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Gradual Recovery

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Rebekah Young Scotiabank Economics
Rebekah Young, Director, Fiscal and Provincial Economics, Scotiabank. PHOTO Rebekah Young

Current signals point to improvements in both the new and used vehicle markets, though this is likely to take some time.

We’ve seen improvements in new-vehicle sales that began late in 2021, but as we start the journey into 2022, it’s still going to be a long climb back up to pre-pandemic levels. The bad news is that 2022 is going to be bumpy, but the good news is that it should get progressively better as the year advances, and beyond.

This outlook is based on such factors as demand, production catching up, the effect of used vehicles, and new-vehicle pricing.

Demand will continue

There is still a lot of pent-up demand for vehicles that customers couldn’t get. Surveys show that Canadians expect to increase their spending by 4.7% over the next twelve months, including on durable goods such as vehicles.

Labour shortages are putting pressure on wages, and income has grown robustly. Rising interest rates will create some headwinds, but overall, consumer desire for a vehicle, and the ability to pay for it, should drive an expansion in auto sales.

Production must catch up

The initial shortfalls in production were primarily about microchips, but the complications are now far more broad-based across the supply chain. Shipments for many essential materials were affected by transportation issues with container ships, ports, and land transportation. Many companies are also reporting labour shortages, due to employees becoming ill with the Omicron variant—an issue at many dealerships as well.

North American auto production rose to slightly less than 13 million vehicles in 2021, more than in 2020 but well below the 16.2 million made in 2019. Production is expected to rise in 2022, but only to a projected total of 15.3 million vehicles, continuing to trail demand.

New vehicle production is expected to grow as we edge further into 2022. PHOTO Stellantis

Used vehicles will remain scarce

In 2021, used-vehicle sales reached their highest peak in 15 years in the U.S. (where we have data at this point), despite elevated prices and reports that many vehicles had more wear-and-tear than usual. It’s a combination of several factors, including consumers hanging on to their vehicles longer, or turning to used when they couldn’t get new; and fleets delaying purchases of replacement vehicles, sending fewer of their old ones into the secondary market.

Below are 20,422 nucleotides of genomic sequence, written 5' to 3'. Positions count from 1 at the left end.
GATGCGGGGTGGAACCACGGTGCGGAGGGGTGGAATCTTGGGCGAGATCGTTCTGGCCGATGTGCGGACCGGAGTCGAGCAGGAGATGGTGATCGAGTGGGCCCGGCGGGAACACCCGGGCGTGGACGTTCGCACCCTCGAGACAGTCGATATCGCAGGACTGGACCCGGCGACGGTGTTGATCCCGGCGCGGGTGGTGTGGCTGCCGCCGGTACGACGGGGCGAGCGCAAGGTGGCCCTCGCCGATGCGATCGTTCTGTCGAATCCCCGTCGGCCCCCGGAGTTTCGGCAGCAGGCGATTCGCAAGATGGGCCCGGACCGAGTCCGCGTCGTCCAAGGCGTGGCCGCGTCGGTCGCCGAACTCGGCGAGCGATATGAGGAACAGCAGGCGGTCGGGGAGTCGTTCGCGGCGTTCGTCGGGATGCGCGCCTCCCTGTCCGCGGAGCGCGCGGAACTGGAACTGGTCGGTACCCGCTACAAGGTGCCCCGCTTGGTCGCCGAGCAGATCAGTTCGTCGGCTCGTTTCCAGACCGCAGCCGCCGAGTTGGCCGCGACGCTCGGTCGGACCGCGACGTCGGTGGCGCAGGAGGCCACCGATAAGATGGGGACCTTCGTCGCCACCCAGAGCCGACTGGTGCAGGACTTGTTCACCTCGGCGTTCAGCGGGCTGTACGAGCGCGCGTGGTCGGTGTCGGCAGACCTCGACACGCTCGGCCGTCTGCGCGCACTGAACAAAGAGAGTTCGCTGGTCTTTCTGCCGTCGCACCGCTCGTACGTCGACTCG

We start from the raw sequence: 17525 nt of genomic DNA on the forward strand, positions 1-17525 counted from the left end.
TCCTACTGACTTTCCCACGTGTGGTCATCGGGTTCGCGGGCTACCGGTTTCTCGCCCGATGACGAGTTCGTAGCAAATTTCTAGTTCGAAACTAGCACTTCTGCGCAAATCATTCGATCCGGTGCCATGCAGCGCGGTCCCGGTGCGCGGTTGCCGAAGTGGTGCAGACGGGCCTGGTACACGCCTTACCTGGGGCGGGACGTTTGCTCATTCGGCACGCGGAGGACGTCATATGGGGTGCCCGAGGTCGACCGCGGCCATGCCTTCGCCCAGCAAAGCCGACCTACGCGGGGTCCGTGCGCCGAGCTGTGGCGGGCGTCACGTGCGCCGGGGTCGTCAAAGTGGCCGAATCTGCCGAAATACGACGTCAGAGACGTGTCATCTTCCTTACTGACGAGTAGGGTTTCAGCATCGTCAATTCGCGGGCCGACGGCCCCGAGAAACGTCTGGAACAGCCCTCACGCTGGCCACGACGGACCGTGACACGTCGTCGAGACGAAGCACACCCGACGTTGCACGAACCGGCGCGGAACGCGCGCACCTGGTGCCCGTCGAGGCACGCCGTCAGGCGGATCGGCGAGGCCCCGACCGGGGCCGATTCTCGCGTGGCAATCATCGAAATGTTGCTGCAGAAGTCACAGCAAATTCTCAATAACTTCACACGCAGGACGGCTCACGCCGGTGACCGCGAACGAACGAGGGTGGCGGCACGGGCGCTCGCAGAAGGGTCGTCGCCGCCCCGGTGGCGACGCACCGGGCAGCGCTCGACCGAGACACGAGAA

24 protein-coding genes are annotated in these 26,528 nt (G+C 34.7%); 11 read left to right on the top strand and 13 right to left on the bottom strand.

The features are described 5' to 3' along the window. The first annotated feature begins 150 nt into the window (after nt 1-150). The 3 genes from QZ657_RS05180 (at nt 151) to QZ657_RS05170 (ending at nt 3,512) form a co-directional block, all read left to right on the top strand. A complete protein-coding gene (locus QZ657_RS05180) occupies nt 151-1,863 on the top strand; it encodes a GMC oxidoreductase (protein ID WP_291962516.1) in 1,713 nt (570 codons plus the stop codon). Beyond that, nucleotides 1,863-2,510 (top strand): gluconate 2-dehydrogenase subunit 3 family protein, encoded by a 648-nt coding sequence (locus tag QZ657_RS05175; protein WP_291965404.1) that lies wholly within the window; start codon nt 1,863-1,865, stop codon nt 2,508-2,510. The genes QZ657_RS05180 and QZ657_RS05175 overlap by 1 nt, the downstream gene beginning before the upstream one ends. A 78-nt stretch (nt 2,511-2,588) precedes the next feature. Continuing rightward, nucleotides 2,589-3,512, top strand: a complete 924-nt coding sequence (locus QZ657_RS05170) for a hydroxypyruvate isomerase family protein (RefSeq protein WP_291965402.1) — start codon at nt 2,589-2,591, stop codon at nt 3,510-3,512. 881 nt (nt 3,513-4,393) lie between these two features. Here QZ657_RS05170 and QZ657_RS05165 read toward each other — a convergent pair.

Supply should improve slowly over 2022, roughly in line with our expectations around new-vehicle inventory, but the quantity of pre-owned vehicles will likely remain relatively tight in 2022. If their prices come down, we can expect the ones available to be snapped up. In both Canada and the U.S., the supply of used vehicles will take time to recovery gradually as new vehicle inventory is rebuilt.

Prices will remain high

The average price of a new vehicle in the U.S. climbed astronomically in 2021, with estimates as high as 20% year-over-year. Used-vehicle prices skyrocketed by 26%. Given that we expect supply chain issues and labour shortages to continue, we should continue to see elevated prices for new vehicles in 2022. Used car prices may stop escalating or even soften but will likely remain elevated, possibly presenting affordability issues for some as the economy starts slowing.

The verdict

Although 2022 will be challenging, we believe the demand for new cars isn’t going to go away soon. If the supply to dealers is consistent, we expect 2023 and 2024 to hit positive sales numbers. Things are still difficult now, but there are better days ahead.


Rebekah Young is Director, Fiscal and Provincial Economics at Scotiabank.

 

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